This piece from our partner, Dimensional Funds, discusses the well supported thought that maintaining patience and discipline, through the bad times and the good, puts investors in position to increase the likelihood of long‑term success.
…or check it out below:A Tale of Two Decades_ Lessons for Long-Term Investors
This 1 minute video says it all! Nobel laureate Eugene Fama provides perspective for long-term investors on why they shouldn’t pay a lot of attention to short-term results.
“If you have a bad period in the risky part of your portfolio and you get out as a consequence…What that says is you NEVER should have been there!”
The most free way of thinking about investing is understanding what the possibilities are…good or bad.
For 20 years, we have utilized Dimensional Fund Advisors to facilitate intelligent product selection, and our philosophy parallels their approach of information based, efficient investing.
The Financial Times recently sat down with Dimensional Co-CEO and Chief Investment Officer Gerard O’Reilly. The interview covers O’Reilly’s path to Dimensional, his leadership alongside Co-CEO Dave Butler, and the firm’s research-based culture and approach to investing.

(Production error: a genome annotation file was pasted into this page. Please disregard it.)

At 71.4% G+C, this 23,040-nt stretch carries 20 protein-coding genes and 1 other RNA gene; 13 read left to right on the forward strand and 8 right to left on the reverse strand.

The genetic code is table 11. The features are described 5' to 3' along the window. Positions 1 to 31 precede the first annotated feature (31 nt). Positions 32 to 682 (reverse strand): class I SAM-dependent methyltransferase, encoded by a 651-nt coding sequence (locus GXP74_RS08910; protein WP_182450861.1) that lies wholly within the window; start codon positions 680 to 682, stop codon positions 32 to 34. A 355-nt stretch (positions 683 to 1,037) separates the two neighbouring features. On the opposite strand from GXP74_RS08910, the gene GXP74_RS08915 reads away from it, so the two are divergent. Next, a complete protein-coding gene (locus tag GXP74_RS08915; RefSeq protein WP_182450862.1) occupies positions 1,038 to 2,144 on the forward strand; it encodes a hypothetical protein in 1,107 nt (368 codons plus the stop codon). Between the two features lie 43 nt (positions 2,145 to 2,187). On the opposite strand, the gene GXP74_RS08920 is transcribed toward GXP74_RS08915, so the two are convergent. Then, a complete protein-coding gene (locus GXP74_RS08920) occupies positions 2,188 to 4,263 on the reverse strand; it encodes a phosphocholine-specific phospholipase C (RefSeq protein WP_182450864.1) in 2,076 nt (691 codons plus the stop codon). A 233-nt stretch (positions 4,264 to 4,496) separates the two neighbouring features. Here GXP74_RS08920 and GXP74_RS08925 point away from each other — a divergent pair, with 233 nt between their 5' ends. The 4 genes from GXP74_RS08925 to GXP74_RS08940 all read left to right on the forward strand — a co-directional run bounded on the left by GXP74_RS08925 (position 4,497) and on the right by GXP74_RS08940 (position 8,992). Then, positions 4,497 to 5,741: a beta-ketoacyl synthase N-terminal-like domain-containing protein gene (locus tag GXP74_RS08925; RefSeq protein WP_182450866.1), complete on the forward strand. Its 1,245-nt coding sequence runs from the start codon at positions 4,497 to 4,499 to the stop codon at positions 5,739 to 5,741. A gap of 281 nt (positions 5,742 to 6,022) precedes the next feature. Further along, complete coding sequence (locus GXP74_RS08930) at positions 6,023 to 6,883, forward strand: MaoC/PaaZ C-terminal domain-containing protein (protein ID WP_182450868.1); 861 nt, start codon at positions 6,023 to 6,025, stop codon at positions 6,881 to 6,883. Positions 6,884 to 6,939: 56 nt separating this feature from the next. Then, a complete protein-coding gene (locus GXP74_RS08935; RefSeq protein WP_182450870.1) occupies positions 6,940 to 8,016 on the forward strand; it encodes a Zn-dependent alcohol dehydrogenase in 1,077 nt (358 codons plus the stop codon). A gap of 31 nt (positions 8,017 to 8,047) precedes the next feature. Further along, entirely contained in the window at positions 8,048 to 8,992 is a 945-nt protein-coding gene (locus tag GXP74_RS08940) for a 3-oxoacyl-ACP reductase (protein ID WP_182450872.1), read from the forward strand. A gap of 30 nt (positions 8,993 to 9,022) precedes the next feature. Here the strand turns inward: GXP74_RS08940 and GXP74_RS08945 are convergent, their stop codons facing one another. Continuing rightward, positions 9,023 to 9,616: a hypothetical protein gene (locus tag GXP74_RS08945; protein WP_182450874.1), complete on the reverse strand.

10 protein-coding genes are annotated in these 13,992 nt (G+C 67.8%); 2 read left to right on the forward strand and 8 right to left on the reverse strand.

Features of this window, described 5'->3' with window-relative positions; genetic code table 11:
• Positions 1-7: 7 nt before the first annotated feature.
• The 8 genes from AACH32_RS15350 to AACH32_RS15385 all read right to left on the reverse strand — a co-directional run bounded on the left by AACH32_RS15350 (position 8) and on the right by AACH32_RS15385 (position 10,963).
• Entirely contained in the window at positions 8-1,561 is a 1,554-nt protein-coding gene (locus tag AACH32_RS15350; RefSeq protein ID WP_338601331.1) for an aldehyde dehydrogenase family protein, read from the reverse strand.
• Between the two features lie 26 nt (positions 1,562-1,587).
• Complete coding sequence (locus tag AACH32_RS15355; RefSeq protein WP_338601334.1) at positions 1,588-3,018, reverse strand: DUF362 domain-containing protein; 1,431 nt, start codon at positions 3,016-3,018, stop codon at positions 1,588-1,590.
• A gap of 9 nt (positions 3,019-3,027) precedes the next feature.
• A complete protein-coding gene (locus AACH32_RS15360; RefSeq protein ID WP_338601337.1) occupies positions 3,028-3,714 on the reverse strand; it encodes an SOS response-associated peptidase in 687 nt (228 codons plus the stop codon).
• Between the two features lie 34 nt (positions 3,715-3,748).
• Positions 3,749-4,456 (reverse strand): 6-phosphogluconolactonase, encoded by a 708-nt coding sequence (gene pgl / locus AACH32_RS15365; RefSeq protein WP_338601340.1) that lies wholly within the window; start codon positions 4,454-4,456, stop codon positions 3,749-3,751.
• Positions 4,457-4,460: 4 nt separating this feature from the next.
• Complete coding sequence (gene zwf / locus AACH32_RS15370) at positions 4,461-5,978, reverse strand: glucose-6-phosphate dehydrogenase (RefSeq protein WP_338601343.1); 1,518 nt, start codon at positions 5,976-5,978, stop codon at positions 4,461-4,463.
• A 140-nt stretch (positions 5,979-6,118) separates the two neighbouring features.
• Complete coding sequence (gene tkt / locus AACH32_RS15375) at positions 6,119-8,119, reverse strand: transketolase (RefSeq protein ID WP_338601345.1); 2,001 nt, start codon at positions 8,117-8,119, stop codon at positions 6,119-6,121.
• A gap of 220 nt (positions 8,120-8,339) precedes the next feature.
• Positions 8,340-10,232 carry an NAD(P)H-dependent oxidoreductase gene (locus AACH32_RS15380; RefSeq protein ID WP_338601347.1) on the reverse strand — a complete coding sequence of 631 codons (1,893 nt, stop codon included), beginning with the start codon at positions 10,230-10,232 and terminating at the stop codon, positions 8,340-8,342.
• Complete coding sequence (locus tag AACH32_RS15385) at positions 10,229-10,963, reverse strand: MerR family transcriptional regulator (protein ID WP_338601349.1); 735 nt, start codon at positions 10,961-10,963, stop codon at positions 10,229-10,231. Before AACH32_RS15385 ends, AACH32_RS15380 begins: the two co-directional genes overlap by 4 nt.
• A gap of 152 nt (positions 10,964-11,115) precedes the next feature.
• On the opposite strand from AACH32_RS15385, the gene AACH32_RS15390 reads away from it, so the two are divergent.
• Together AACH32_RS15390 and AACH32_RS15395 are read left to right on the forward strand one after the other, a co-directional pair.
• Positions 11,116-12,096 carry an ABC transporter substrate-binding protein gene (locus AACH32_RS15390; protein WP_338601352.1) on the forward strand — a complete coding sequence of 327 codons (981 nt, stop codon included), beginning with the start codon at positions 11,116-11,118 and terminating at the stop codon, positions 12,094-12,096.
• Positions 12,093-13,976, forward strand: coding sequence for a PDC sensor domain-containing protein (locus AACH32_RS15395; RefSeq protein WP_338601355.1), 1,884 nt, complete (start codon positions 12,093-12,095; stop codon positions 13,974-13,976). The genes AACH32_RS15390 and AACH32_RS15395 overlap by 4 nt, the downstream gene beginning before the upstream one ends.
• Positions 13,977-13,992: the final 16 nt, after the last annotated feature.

An interesting piece about one of DFA’s own, and his path to Dimensional. Read below or click HERE to go directly to Dimensional’s Web site.
The US stock market has delivered an average annual return of around 10% since 1926. But short-term results may vary, and in any given period stock returns can be positive, negative, or flat. When setting expectations, it’s helpful to see the range of outcomes experienced by investors historically. For example, how often have the stock market’s annual returns actually aligned with its long-term average?
Exhibit 1 shows calendar year returns for the S&P 500 Index since 1926. The shaded band marks the historical average of 10%, plus or minus 2 percentage points. The S&P 500 Index had a return within this range in only six of the past 93 calendar years. In most years, the index’s return was outside of the range—often above or below by a wide margin—with no obvious pattern. For investors, the data highlight the importance of looking beyond average returns and being aware of the range of potential outcomes.
Exhibit 1: S&P 500 Index Annual Returns